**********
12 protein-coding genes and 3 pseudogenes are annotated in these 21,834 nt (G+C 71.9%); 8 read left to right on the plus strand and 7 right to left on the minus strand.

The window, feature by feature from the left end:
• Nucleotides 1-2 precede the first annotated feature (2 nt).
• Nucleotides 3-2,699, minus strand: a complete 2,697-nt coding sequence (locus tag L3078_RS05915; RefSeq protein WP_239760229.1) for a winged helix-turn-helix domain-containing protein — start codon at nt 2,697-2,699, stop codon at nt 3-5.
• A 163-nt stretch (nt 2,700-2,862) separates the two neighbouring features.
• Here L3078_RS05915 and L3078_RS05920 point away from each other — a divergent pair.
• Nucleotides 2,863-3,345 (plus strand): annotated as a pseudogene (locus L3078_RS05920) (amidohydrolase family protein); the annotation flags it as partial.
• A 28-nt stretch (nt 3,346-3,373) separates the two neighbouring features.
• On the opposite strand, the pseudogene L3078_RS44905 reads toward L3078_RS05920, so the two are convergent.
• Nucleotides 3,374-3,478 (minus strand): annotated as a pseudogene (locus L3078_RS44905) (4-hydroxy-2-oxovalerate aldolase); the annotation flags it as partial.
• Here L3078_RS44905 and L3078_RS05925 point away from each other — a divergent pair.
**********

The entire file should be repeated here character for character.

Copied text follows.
12 protein-coding genes and 3 pseudogenes are annotated in these 21,834 nt (G+C 71.9%); 8 read left to right on the plus strand and 7 right to left on the minus strand.

The window, feature by feature from the left end:
• Nucleotides 1-2 precede the first annotated feature (2 nt).
• Nucleotides 3-2,699, minus strand: a complete 2,697-nt coding sequence (locus tag L3078_RS05915; RefSeq protein WP_239760229.1) for a winged helix-turn-helix domain-containing protein — start codon at nt 2,697-2,699, stop codon at nt 3-5.
• A 163-nt stretch (nt 2,700-2,862) separates the two neighbouring features.
• Here L3078_RS05915 and L3078_RS05920 point away from each other — a divergent pair.
• Nucleotides 2,863-3,345 (plus strand): annotated as a pseudogene (locus L3078_RS05920) (amidohydrolase family protein); the annotation flags it as partial.
• A 28-nt stretch (nt 3,346-3,373) separates the two neighbouring features.
• On the opposite strand, the pseudogene L3078_RS44905 reads toward L3078_RS05920, so the two are convergent.
• Nucleotides 3,374-3,478 (minus strand): annotated as a pseudogene (locus L3078_RS44905) (4-hydroxy-2-oxovalerate aldolase); the annotation flags it as partial.
• Here L3078_RS44905 and L3078_RS05925 point away from each other — a divergent pair.